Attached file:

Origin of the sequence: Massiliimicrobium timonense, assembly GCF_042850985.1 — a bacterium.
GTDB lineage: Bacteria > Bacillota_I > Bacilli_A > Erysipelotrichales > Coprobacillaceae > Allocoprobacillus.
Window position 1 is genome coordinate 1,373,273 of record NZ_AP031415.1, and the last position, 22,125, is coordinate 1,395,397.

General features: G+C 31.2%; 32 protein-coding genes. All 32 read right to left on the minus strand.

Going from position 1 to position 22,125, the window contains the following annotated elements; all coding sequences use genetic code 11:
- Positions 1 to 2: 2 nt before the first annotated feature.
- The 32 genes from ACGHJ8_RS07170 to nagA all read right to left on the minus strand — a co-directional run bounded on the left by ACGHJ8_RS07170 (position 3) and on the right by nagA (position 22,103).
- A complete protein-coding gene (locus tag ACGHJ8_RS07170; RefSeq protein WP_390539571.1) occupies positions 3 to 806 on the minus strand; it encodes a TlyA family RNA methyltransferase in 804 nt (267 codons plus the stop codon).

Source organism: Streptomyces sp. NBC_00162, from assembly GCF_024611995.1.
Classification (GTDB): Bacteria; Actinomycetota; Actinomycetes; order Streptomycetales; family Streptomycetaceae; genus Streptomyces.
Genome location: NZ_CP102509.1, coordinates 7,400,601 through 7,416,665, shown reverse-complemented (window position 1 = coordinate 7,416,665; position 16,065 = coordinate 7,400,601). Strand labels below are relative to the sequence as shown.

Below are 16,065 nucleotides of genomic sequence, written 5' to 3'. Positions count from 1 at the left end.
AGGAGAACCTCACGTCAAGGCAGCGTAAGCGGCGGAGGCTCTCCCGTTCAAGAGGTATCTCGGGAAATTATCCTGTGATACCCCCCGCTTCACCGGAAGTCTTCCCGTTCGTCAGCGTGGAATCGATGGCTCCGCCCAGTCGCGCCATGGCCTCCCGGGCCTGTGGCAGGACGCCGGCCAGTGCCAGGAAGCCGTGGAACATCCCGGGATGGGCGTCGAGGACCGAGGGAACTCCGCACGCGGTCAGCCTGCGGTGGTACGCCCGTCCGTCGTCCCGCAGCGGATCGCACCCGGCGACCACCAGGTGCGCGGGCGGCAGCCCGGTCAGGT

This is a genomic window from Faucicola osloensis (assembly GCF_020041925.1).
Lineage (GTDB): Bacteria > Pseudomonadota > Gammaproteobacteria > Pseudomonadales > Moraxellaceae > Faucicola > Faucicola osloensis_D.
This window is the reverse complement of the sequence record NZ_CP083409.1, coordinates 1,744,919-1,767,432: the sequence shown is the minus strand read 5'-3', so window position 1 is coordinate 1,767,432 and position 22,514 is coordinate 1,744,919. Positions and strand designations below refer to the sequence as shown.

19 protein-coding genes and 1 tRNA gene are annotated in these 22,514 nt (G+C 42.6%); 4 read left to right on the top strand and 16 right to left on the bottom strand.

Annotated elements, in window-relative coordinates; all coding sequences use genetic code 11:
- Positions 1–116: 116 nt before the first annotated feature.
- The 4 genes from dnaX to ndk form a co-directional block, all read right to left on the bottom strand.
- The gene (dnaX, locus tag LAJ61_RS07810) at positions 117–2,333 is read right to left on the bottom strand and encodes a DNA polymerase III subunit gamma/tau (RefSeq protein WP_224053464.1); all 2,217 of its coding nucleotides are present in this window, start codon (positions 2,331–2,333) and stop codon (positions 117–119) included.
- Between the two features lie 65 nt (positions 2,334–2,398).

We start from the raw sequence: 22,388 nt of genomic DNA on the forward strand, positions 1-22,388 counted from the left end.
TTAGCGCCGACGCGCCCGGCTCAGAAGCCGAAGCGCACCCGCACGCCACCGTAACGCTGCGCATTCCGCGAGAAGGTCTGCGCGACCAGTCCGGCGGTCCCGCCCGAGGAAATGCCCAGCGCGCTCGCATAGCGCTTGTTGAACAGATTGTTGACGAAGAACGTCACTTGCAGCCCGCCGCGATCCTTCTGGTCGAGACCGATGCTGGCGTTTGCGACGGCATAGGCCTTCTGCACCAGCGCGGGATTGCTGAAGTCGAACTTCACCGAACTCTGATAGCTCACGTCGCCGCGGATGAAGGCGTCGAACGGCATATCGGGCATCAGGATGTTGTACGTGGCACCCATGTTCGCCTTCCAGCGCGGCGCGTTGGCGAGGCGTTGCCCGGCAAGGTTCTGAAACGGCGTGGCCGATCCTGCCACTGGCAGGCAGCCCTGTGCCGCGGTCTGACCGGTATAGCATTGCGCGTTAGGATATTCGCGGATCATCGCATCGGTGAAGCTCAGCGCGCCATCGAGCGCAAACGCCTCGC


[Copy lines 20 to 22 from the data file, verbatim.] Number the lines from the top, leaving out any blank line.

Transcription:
- The 4 genes from dnaX to ndk form a co-directional block, all read right to left on the bottom strand.
- The gene (dnaX, locus tag LAJ61_RS07810) at positions 117–2,333 is read right to left on the bottom strand and encodes a DNA polymerase III subunit gamma/tau (RefSeq protein WP_224053464.1); all 2,217 of its coding nucleotides are present in this window, start codon (positions 2,331–2,333) and stop codon (positions 117–119) included.
- Between the two features lie 65 nt (positions 2,334–2,398).